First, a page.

So because we’re from William and Mary, our natural next question is, “What can I do?” Well, an obvious first idea is to consider donating to the GoFundMe page. A next step would be to consider what you can do in your local community. Here in Williamsburg, there are lots of awesome organizations like Habitat for Humanity, Housing Partnerships, Avalon, and Greater Williamsburg Outreach Mission, to name a few. You can stand with people who are homeless when they face discrimination. But most of all, if you encounter someone who is homeless, as long as you feel safe, you can try to engage with them.

Instead of seeing stereotypes, you can take the time to hear their individual story. How did they get there? What are their wants and needs? Are they a veteran still carrying the scars of war, whether physical or mental? Are they contending with illness? Have they suffered from violence or discrimination? But more than that, what makes them funny? What are their favorite foods? What are their pet peeves? Who do they love? Like all of us, people who are homeless are so much more than the sum of their tragedies.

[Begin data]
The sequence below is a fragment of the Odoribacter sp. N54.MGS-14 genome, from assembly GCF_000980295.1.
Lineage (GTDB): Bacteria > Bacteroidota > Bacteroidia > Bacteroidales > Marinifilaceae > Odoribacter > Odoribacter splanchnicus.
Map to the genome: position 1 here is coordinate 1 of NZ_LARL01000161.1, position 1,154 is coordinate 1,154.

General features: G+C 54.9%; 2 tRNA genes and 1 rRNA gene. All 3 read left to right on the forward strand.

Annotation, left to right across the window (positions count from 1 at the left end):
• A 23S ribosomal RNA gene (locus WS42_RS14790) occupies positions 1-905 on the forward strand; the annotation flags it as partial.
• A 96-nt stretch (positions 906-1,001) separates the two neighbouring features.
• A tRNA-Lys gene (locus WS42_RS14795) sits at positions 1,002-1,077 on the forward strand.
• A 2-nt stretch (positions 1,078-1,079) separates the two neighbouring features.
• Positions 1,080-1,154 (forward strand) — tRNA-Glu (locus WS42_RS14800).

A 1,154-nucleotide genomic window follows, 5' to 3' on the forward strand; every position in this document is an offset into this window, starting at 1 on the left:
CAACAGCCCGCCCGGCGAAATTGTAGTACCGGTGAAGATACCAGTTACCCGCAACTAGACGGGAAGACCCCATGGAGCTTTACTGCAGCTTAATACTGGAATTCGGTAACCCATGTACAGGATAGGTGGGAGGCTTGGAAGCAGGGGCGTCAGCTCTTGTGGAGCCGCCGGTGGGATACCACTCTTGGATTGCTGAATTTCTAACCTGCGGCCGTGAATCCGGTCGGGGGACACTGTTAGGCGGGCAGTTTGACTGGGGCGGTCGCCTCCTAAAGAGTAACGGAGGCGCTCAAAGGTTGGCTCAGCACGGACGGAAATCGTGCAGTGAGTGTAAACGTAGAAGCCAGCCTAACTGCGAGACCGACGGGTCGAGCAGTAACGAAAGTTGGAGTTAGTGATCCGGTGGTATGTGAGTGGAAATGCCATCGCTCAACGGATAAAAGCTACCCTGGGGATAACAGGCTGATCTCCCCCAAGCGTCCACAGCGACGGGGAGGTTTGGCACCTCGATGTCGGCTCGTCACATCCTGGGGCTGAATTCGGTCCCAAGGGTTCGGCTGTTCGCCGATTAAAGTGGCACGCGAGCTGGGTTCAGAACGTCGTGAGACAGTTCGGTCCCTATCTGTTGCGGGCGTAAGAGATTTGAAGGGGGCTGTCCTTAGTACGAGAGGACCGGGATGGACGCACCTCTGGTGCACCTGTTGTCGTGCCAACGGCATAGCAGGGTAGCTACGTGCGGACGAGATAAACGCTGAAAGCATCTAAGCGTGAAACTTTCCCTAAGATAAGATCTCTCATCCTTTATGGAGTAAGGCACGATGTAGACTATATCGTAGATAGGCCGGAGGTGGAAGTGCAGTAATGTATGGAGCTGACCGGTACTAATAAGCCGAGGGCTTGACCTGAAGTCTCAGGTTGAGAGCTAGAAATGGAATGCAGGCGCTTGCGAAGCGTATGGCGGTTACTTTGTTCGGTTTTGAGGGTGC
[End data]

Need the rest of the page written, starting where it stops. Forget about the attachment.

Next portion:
One of my favorite quotes by the amazing Mother Teresa is “We think sometimes that poverty is only being hungry, naked and homeless. The poverty of being unwanted, unloved and uncared for is the greatest poverty.” When someone contends with homelessness, they may suffer all of these things, and they are human like anyone else. Treating someone who is homeless with dignity and love can be the first step in alleviating this suffering, and beginning to truly connect as friends.